The best way to improve home value by yourself is to upgrade only what is necessary and nothing more. For instance, why would you buy a new bathroom door when a little retouch and a coat of fresh paint will suffice? By taking this approach, you are allowing yourself to make several small improvements instead of venturing just one or bigger ones. Select projects thoughtfully and know when you should stop.
Pitch in for the kitchen
If you really want a return on investment one day, start in the kitchen. By many, the kitchen still represents the heart and the soul of the house, the central hub of a property and it will all on its own add colossal value to your home. Moreover, the kitchen can be a breaking point in selling the house, so you should not hold on to your wallet in this area.
There are many little things you can do to spruce up the overall image of your kitchen. You may paint the kitchen cabinets, replace old door handles, add additional storage space with a sliding wall or a kitchen island if there is enough room for it. In addition, you may open the living space up by taking a kitchen wall down. Possibilities for do-it-yourself are many.
Add an attic or a basement bedroom
Properties are usually valued by two things: land size and the number of bedrooms. The price range between a three to four-bedroom home is two to four hundred thousand. Since you can’t change the size of your land, you can at least increase the number of bedrooms.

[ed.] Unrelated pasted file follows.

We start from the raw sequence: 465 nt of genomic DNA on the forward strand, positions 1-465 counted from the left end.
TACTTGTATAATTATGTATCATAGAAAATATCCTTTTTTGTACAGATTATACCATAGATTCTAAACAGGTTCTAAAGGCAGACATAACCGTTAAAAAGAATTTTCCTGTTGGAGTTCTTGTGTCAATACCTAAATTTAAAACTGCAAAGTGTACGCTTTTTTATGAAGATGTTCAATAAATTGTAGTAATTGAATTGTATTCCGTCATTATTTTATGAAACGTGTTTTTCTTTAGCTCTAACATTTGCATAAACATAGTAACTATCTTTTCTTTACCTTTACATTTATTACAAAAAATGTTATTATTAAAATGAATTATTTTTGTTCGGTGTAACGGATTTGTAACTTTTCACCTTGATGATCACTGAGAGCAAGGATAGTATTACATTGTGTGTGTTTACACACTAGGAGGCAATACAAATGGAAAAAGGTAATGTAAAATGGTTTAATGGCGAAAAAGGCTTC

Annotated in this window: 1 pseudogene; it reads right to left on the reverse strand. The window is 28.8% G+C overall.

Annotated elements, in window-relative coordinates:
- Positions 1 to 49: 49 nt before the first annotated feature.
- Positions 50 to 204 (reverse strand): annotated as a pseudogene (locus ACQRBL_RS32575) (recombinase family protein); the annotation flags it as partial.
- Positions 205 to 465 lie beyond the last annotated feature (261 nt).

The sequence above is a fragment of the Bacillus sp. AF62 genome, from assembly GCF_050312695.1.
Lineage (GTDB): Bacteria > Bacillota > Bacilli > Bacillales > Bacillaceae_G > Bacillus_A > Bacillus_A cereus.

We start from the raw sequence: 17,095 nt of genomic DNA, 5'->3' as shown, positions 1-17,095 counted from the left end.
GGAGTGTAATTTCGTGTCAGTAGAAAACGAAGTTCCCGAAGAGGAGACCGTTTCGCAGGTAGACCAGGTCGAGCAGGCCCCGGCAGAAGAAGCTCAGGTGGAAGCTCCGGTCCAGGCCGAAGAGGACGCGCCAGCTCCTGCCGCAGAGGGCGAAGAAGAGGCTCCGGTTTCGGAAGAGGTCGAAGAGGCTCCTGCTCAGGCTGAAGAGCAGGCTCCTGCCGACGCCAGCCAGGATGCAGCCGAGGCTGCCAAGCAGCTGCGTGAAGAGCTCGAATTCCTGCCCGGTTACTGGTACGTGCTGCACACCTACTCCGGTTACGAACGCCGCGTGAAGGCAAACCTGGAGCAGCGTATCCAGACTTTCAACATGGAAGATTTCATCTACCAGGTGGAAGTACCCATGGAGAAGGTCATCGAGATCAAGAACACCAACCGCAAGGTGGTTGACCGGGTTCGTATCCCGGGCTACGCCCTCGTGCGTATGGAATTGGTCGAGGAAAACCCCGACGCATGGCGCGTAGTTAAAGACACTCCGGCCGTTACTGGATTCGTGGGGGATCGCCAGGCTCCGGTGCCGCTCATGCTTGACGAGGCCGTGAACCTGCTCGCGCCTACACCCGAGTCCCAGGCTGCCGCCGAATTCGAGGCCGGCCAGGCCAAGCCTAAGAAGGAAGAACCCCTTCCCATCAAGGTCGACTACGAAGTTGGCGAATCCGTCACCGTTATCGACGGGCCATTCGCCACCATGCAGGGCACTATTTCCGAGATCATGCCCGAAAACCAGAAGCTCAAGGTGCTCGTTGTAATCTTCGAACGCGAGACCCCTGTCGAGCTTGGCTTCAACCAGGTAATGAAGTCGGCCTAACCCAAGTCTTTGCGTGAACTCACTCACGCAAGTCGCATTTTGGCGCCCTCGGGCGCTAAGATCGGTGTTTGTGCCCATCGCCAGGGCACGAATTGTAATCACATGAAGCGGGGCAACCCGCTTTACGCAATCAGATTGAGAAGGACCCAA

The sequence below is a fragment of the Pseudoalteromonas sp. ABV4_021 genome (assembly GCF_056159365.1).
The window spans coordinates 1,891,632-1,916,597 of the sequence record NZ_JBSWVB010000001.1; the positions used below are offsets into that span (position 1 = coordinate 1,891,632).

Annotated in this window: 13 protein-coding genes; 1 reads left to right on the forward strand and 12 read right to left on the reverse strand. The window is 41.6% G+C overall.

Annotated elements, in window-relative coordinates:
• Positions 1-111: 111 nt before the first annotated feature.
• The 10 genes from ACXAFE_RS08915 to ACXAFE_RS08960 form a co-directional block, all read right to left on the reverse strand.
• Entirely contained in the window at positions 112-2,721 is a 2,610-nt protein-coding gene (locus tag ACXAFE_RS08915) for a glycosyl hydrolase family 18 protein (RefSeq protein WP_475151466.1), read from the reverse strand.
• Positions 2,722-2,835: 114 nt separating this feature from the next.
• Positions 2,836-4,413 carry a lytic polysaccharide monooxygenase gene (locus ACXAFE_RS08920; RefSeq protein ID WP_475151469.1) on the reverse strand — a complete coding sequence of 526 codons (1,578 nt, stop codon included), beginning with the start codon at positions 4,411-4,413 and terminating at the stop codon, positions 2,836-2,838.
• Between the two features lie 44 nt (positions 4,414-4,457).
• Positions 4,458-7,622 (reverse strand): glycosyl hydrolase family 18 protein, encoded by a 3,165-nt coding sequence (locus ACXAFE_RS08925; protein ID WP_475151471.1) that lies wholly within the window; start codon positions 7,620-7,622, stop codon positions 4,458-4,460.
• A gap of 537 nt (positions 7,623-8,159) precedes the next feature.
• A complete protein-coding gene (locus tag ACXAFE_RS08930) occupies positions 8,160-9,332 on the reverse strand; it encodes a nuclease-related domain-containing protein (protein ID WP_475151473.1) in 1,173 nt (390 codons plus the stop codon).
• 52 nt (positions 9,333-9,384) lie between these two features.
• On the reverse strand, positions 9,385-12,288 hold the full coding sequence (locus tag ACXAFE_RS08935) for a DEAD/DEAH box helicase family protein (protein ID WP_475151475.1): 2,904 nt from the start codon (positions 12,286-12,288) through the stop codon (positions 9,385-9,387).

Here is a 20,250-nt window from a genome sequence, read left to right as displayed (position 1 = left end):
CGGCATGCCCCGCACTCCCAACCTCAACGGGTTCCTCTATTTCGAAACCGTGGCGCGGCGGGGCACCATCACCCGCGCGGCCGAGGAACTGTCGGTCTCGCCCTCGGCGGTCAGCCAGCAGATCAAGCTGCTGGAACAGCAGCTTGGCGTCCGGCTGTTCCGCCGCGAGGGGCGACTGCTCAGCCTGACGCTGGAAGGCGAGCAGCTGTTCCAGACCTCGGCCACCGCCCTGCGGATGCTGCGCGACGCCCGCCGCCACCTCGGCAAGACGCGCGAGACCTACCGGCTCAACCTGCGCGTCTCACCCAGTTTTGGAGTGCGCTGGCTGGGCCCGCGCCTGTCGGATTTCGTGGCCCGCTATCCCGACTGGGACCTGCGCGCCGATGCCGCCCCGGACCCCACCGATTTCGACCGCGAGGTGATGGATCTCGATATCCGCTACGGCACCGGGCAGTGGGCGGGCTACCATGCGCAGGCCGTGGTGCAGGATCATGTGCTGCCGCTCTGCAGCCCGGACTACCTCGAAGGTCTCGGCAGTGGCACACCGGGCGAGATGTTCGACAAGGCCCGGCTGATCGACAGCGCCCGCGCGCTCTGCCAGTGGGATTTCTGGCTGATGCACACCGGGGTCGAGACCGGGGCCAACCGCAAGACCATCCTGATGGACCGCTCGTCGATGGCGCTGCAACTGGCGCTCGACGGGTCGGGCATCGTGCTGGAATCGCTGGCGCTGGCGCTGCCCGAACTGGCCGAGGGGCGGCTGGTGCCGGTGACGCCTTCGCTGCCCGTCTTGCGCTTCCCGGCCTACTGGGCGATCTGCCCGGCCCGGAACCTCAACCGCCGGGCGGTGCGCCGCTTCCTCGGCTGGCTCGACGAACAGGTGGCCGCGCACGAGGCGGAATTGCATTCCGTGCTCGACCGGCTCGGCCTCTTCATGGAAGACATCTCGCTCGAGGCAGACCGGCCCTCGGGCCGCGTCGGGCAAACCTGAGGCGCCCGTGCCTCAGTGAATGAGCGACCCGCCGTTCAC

If you are prepared to go full-scale, converting the attic or the basement into the bedroom is another especially favored project that will by far boost up your home’s value once you decide to put it on the market. Until you decide to list it you will enjoy in your own extra space for entertainment, living, sleeping, playing, exercising, or whatever you fancy.
Transformation with paint
If your walls have scrapes and stained paint, a vintage color or shabby wallpaper, several cans of paint can make a striking distinction. In order to increase the value of your home, it is recommended to go with neutral colors that will unify the whole house and make the space visually bigger.